Childcare attendance and risk of childhood acute lymphoblastic leukaemia: A register study based on the Danish Childcare Database

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Childhood acute lymphoblastic leukaemia (ALL) is suggested to result from a dysregulated immune response to infections in children with a preleukaemic state. Childcare in early life supposedly may protect against childhood ALL by facilitating sufficient exposure to infections to stimulate and ensure normal maturation of the immune system. We assessed the association between childcare attendance before age two years and risk of childhood ALL in a register-based cohort study, including all children aged 2-14 years born in Denmark during 1991-2014 with available childcare information recorded in the Danish Childcare Database (n=1,116,185). Cox regression was used to estimate hazard ratios (HRs) comparing children enrolled in childcare and children not enrolled before age two years. Further, we assessed the association according to age at enrolment, type of childcare facility and specific ALL subtypes. During 10,460,811 person-years of follow-up, 460 children developed ALL at ages 2-14 years. Of these, 57 (12.4%) never attended childcare before age two years compared with 10.6% in the total cohort. Compared with homecare, childcare attendance before age two years was associated with a statistically non-significantly, marginally decreased risk of childhood ALL with adjusted HR = 0.87 (95% confidence interval (CI): 0.65-1.16). Risk estimates did neither vary statistically significantly by age at enrolment nor by type of childcare facility and also not between childhood ALL subtypes, including frequently prenatally initiated ALL subtypes. Results from this large, nationwide register-based study provided no evidence that childcare attendance in the first years of life protects against childhood ALL.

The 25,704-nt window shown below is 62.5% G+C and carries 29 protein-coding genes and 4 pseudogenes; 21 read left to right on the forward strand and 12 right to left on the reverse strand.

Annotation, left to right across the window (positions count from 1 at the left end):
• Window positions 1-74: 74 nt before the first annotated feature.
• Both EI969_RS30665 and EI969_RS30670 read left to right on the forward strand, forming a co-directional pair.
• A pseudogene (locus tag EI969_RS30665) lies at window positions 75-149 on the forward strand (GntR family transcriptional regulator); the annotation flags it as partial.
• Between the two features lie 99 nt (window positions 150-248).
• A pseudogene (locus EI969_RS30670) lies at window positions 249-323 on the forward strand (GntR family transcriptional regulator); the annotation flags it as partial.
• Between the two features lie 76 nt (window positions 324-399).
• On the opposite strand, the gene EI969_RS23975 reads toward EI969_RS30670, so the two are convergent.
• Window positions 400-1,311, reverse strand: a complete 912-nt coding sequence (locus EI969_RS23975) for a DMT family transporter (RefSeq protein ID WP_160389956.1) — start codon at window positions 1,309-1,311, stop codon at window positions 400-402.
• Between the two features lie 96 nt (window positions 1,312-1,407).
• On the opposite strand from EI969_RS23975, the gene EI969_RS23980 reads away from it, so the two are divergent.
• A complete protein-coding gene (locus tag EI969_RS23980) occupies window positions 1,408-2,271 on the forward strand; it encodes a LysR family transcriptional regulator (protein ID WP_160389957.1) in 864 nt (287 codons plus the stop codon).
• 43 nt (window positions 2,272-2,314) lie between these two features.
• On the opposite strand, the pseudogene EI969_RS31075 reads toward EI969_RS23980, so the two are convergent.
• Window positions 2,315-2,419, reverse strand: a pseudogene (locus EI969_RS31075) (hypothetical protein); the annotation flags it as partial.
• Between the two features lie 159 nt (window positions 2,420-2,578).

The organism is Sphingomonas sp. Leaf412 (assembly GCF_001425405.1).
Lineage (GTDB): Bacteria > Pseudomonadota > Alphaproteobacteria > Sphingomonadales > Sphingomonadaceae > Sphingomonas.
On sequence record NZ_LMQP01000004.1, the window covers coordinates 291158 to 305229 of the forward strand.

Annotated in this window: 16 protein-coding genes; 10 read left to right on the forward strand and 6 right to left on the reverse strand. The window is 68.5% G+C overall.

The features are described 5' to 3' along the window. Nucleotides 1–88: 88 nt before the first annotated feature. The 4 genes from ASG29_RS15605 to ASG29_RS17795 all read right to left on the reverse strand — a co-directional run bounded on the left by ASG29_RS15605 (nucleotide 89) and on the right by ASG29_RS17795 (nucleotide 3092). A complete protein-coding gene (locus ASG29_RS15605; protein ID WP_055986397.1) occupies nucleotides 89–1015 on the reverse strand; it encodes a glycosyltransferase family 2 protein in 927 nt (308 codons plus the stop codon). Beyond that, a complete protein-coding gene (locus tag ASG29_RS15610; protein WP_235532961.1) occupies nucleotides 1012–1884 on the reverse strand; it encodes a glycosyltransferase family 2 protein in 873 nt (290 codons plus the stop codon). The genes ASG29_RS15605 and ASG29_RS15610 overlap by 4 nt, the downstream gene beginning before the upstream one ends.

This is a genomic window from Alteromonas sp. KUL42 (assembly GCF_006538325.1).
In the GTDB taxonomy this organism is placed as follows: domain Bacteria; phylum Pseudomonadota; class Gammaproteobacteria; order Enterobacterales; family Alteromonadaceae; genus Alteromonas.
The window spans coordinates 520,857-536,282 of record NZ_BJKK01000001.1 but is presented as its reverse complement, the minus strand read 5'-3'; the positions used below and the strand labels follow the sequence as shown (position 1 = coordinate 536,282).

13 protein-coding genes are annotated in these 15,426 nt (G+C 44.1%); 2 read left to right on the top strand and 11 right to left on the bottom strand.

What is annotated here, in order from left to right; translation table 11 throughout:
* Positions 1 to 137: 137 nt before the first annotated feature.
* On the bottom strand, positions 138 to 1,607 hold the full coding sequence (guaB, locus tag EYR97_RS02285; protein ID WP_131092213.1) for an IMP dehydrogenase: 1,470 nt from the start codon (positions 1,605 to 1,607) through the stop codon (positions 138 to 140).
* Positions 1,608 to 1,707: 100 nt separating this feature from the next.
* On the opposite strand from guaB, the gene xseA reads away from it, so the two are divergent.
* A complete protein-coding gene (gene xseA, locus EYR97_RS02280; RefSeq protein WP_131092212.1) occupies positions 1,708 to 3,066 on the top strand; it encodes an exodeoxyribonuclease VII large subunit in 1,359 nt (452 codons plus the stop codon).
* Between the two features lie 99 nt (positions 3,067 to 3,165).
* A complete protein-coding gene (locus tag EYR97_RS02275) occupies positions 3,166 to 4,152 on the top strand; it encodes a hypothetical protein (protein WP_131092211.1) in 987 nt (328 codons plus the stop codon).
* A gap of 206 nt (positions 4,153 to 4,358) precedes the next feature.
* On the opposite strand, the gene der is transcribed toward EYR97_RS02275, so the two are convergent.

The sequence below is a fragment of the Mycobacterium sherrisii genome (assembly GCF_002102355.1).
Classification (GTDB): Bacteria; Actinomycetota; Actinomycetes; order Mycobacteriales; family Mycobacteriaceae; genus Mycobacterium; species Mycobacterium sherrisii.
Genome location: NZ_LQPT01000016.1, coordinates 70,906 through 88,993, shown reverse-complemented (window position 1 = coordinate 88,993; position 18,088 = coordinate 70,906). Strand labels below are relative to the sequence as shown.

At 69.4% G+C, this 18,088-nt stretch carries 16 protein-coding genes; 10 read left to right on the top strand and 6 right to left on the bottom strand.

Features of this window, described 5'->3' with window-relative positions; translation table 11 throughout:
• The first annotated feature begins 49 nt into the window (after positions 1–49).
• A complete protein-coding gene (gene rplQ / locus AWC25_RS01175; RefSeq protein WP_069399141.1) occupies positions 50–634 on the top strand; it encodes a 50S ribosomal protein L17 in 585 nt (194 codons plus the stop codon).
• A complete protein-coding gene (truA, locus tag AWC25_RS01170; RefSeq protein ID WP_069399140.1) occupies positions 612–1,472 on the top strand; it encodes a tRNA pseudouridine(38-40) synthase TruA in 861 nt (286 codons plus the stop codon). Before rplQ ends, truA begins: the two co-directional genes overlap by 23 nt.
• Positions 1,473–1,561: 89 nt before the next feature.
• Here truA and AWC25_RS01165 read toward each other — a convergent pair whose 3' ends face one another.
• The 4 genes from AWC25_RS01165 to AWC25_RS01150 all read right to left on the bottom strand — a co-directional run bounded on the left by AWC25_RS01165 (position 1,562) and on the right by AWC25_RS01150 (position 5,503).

Original languageEnglish
JournalInternational Journal of Cancer
Issue number9
Pages (from-to)1817-1826
Number of pages10
Publication statusPublished - 2023

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